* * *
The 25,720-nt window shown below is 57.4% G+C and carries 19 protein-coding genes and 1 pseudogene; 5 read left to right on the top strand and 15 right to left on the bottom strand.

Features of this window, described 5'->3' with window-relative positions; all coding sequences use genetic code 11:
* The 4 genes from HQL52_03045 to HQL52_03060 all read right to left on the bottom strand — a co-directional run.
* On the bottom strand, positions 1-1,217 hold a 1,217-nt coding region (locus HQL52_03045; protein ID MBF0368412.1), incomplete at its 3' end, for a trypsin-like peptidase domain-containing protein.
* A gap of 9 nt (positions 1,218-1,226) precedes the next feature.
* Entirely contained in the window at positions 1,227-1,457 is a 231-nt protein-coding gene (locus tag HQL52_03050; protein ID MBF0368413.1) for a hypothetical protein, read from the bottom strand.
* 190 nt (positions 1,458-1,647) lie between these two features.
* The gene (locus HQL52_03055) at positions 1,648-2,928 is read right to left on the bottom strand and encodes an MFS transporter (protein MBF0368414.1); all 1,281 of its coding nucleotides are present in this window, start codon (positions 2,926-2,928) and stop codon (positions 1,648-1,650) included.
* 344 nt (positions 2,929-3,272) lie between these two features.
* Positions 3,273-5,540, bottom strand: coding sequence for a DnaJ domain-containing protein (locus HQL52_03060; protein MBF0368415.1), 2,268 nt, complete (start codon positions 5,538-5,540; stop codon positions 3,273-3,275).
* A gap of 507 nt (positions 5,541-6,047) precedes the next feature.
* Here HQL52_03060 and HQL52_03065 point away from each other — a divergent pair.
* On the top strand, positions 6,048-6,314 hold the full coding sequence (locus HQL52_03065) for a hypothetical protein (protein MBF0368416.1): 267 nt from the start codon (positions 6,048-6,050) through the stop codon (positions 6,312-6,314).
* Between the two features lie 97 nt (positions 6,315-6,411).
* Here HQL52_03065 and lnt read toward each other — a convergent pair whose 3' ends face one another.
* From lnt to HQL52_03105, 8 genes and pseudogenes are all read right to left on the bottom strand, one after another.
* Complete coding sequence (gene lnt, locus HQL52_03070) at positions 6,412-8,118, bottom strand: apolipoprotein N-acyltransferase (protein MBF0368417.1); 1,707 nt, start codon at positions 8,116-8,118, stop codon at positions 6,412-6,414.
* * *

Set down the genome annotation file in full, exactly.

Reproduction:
The 25,720-nt window shown below is 57.4% G+C and carries 19 protein-coding genes and 1 pseudogene; 5 read left to right on the top strand and 15 right to left on the bottom strand.

Features of this window, described 5'->3' with window-relative positions; all coding sequences use genetic code 11:
* The 4 genes from HQL52_03045 to HQL52_03060 all read right to left on the bottom strand — a co-directional run.
* On the bottom strand, positions 1-1,217 hold a 1,217-nt coding region (locus HQL52_03045; protein ID MBF0368412.1), incomplete at its 3' end, for a trypsin-like peptidase domain-containing protein.
* A gap of 9 nt (positions 1,218-1,226) precedes the next feature.
* Entirely contained in the window at positions 1,227-1,457 is a 231-nt protein-coding gene (locus tag HQL52_03050; protein ID MBF0368413.1) for a hypothetical protein, read from the bottom strand.
* 190 nt (positions 1,458-1,647) lie between these two features.
* The gene (locus HQL52_03055) at positions 1,648-2,928 is read right to left on the bottom strand and encodes an MFS transporter (protein MBF0368414.1); all 1,281 of its coding nucleotides are present in this window, start codon (positions 2,926-2,928) and stop codon (positions 1,648-1,650) included.
* 344 nt (positions 2,929-3,272) lie between these two features.
* Positions 3,273-5,540, bottom strand: coding sequence for a DnaJ domain-containing protein (locus HQL52_03060; protein MBF0368415.1), 2,268 nt, complete (start codon positions 5,538-5,540; stop codon positions 3,273-3,275).
* A gap of 507 nt (positions 5,541-6,047) precedes the next feature.
* Here HQL52_03060 and HQL52_03065 point away from each other — a divergent pair.
* On the top strand, positions 6,048-6,314 hold the full coding sequence (locus HQL52_03065) for a hypothetical protein (protein MBF0368416.1): 267 nt from the start codon (positions 6,048-6,050) through the stop codon (positions 6,312-6,314).
* Between the two features lie 97 nt (positions 6,315-6,411).
* Here HQL52_03065 and lnt read toward each other — a convergent pair whose 3' ends face one another.
* From lnt to HQL52_03105, 8 genes and pseudogenes are all read right to left on the bottom strand, one after another.
* Complete coding sequence (gene lnt, locus HQL52_03070) at positions 6,412-8,118, bottom strand: apolipoprotein N-acyltransferase (protein MBF0368417.1); 1,707 nt, start codon at positions 8,116-8,118, stop codon at positions 6,412-6,414.